If you’ve been playing along at home then you’ll know that I’m on a quest to learn about all the cobbler variations. This is #3 in my series and I have a few to go. Life has interfered and it’s taking me longer than I had hoped but I’m making slow but steady progress. I’ve already knocked off rolled and drop biscuits so now it’s time to move on to some others. So pandowdy it is. Pandowdy. What the hell is that? I only realized tonight that it’s pan-dowdy not pan-downy. It helps to know what you’re making, I suppose.
So let me tell you about this one. Pandowdys are uniquely American desserts, which is funny because they sound sort of old-Englishy to me. Pastry Chef Richard Sax described it as “no-frills Yankee fare” and I like the sound of that. It typically consists of a dish of fruit, usually apples, sweetened with molasses or maple syrup, topped with a pastry or bread crust and baked until the dough starts to brown. Then the pastry is cut up into squares (“dowdied”) and pressed back down into the fruit. Then the whole concoction is baked some more until everything comes together with the fruit juices saturating the dough. I’ve seen recipes that use a biscuit dough but to me, this cries for a flaky, crispy pastry and Mr. Sax agreed.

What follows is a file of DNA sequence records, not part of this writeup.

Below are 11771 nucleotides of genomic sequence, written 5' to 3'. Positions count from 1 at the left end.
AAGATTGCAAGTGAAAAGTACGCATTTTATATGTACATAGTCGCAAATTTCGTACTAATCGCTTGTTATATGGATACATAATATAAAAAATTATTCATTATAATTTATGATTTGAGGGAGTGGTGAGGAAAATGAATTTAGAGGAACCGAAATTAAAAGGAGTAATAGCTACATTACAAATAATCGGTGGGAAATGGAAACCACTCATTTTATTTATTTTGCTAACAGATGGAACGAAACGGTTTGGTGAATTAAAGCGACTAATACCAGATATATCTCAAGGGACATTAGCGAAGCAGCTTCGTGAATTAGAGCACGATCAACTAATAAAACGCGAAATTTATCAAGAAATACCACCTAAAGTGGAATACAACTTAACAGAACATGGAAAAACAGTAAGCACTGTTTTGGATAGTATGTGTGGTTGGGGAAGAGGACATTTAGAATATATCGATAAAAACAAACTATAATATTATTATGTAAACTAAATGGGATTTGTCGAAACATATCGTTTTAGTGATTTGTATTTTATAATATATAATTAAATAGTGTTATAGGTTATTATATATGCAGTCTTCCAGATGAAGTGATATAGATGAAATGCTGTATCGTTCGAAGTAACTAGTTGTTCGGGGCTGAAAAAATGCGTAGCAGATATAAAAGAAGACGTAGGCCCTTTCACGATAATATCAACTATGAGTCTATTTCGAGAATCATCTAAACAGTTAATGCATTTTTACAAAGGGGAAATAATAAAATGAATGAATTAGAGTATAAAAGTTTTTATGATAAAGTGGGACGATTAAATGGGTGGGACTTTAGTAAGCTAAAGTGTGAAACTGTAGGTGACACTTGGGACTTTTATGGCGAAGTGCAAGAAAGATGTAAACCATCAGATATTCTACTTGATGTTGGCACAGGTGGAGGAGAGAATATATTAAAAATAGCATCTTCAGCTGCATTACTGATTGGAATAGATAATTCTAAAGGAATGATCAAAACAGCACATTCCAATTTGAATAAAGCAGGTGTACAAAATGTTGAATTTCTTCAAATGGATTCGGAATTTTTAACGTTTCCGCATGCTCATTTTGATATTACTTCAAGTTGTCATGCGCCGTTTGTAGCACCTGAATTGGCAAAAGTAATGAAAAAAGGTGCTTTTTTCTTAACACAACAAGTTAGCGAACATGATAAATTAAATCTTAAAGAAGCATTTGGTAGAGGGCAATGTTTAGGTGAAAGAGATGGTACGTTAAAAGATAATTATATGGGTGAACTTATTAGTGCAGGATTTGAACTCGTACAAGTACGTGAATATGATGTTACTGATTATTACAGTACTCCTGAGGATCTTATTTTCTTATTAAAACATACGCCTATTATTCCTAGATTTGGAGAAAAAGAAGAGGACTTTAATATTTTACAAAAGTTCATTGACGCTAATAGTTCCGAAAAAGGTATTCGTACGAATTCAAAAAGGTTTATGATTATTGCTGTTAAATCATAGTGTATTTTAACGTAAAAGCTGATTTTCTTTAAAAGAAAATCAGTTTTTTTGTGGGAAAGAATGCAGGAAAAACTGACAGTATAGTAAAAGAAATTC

Now here’s what I think. As best as I can tell, to “dowdy” something is to ugly it up. Which makes sense because this is not the most attractive of dishes. Pretty and delicate this is not, which is why I think it’s PERFECT for those of us who struggle to make a pie. If you are pastry challenged, this is the dish for you. It’s damn near impossible to screw it up. How’s that for building your confidence? “Hey! Make this! You won’t screw it up because it’s supposed to be ugly!” Not exactly a ringing endorsement or self-esteem booster at first glance but then again, maybe it is because this thing is damn delicious. And you can say “Hey, it’s supposed it to look like that.” How often do you get the chance to do that?
To “dowdy” this particular thing, you half bake the pastry crust then cut it up into squares and smoosh it back down into the juices of the filling. Then pop it back into the oven and bake until golden brown and those juices bubble up over the crust and make it all gooey and crunchy. Ugly or not, I’m telling you its damn delicious.